Dim strMsg As String
             Const cYesNoButtons = 4
             Const cNoChosen = 7
    
             mvarZip = Empty
             Set ctlZip = Screen.ActiveControl
    
             If ctlZip Like "#####-####" Or ctlZip Like "#####" Then
                Exit Sub
             ElseIf ctlZip Like "#########" Or ctlZip Like "#####-" Then
                mvarZip = ctlZip
             Else
                strTitle = "Not a ZIP Code."
                strMsg = "Save as entered?"
                If MsgBox(strMsg, cYesNoButtons, strTitle) = cNoChosen Then
                   Cancel = True
                End If
             End If
          End Sub
    						
  6. Switch the form to Form view, and add the following new records for the Pcode field:
           01234
           987651011
           WA1 1DP
           1010
    						

    Note that when you enter WA1 1DP and 1010, you are prompted whether you want to save the ZIP Codes as entered. Click Yes.
  7. Save and close the frmFormatZIP form, and then open the PostalCodeExample table in Datasheet view. Note that the five-digit ZIP code you entered does not contain a dash, the nine-digit ZIP code you entered does contain a dash, and the other two records you entered are stored as entered.

Removing Trailing Dashes from Existing ZIP Codes

You can use an update query to remove trailing dashes from existing ZIP codes. Follow these steps to remove the trailing dashes:
  1. Open the PostalCodeExample table in Datasheet view and enter the following records for the Pcode field:
          12345-
          987654321
          12345-6789
    						
  2. Create the following update query in based on the PostalCodeExample table:
           Query Name: RemoveTrailingDashes
           Query Type: Update Query
    
           Field: [PCode] Like "#####-"
           Criteria: True
    
           Field: PCode
           Table: PostalCodeExample
           Update To: Left([PCode], Len([PCode])-1)
    						
  3. Run the query and confirm the update when prompted.
  4. Open the PostalCodeExample table in Datasheet view. Note that the trailing dash after 12345 has been removed.

Inserting Dashes in Existing Nine-Digit (ZIP+4) ZIP Codes

You can use an update query to insert missing dashes in nine-digit ZIP codes. Follow these steps to insert a dash in nine-digit ZIP codes:
  1. Open the PostalCodeExample table in Datasheet view and enter the following records for the Pcode field:
           12345
           987654321
           12345-6789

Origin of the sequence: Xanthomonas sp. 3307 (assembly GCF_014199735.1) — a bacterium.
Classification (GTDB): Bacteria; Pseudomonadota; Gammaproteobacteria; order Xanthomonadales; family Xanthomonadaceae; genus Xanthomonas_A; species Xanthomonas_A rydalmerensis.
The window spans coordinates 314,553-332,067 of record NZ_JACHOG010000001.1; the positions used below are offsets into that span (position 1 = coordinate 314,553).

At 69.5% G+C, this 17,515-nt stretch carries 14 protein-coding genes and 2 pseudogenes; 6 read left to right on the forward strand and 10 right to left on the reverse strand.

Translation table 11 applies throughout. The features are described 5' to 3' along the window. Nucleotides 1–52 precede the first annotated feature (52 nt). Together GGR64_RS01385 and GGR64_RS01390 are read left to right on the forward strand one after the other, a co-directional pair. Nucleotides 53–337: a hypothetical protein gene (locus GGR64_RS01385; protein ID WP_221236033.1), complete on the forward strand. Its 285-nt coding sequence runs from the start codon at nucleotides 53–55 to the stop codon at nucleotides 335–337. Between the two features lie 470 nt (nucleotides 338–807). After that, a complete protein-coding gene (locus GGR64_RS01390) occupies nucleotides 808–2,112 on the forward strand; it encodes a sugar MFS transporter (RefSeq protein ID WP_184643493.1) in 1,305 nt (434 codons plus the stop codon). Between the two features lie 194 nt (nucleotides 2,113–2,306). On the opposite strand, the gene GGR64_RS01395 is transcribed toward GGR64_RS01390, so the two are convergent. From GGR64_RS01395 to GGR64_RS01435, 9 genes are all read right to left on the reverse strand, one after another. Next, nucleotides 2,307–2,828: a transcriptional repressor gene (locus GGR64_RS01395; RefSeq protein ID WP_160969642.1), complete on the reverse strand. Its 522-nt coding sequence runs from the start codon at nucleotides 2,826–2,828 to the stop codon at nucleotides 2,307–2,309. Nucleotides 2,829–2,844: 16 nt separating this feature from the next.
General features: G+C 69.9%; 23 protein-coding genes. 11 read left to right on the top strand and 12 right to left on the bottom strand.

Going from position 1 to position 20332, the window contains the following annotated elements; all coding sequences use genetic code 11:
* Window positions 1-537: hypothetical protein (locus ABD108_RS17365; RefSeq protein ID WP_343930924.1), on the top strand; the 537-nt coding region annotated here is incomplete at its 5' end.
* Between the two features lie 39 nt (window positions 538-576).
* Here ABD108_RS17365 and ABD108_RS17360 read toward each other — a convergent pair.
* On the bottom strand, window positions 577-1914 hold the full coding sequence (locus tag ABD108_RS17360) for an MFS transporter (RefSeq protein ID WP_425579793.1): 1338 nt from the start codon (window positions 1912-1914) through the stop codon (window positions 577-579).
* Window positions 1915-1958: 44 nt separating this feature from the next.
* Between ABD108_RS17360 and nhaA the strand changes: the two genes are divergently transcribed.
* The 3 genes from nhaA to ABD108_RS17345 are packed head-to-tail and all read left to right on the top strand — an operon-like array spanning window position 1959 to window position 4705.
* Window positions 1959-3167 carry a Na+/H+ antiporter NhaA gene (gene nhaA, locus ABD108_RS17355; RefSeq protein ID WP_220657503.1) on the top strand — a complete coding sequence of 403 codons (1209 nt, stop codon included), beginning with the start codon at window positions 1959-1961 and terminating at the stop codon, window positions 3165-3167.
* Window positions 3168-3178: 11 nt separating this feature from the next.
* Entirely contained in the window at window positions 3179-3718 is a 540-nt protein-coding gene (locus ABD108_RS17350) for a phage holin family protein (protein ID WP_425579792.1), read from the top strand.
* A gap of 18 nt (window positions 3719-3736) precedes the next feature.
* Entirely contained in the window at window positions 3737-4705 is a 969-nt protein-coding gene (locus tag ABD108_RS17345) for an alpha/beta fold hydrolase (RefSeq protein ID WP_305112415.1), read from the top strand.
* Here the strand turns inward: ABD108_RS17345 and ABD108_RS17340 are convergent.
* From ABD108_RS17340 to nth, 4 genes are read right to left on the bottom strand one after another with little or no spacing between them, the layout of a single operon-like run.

2. Create the following update query based on the PostalCodeExample table:
           Query Name: InsertDashes
           Query Type: Update Query
    
           Field: [PCode] Like "#########"
           Criteria: True
    
           Field: PCode
           Update To: Format([PCode],"@@@@@-@@@@")
    						
  3. Run the query and confirm the update when prompted.
  4. Open the PostalCodeExample table in Datasheet view. Note that the nine-digit (ZIP+4) ZIP codes all contain dashes after the fifth digit.

Formatting ZIP Codes for Use in Reports or for Use by Other Applications

You can use your ZIP codes in a Microsoft Access report or in another application (such as Microsoft Word) without modification if they already are saved in the desired format. Earlier sections in this article demonstrate how to change the way your existing ZIP code formats are stored in the table. However, if you want to format ZIP codes without changing the way they are stored, you can follow these steps to temporarily create the ZIP code format you want to use.

Follow these steps to display formatted ZIP codes in a select query:
  1. Open the PostalCodeExample table in Datasheet view and enter the following records for the PCode field:
           54321
           12345-
           987654321
           12345-6789
    						
  2. Create the following query based on the PostalCodeExample table.

    NOTE: In this example, the underscore (_) at the end of the Field line is used as a line-continuation character. Remove the underscore from the end of the line when you create this query.
           Query Name: FormatZIPCodes
           Query Type: Select Query
    
           Field: Postal Code: IIf([PCode] Like "#####-", Left([PCode], _
                               Len([PCode])-1), IIf([PCode] Like _
                               "#########",Format([PCode], "@@@@@-@@@@"), _
                               [PCode]))
    						
  3. Run the query. Note that trailing dashes are not displayed and that a dash appears after the fifth digit in nine-digit ZIP codes. You can use this query instead of your table when you create your report or share the data with another application. This select query displays formatted ZIP codes but it does not alter your table's existing ZIP code data.

REFERENCES

For more information about update queries, search the Help Index for "update queries."

For more information about the Format() function, search the Help Index for "Format function" or "Format$ function."

For more information about input masks, search the Help Index for "input masks."

For more information about using Microsoft Access data in Microsoft Word, search the Help Index for "Word (Microsoft)."

Properties

Article ID: 163604 - Last Review: January 19, 2007 - Revision: 2.1
APPLIES TO
  • Microsoft Access 2.0 Standard Edition
  • Microsoft Access 95 Standard Edition
  • Microsoft Access 97 Standard Edition
Keywords: 
kbhowto kbusage KB163604
Retired KB Content Disclaimer
This article was written about products for which Microsoft no longer offers support. Therefore, this article is offered "as is" and will no longer be updated.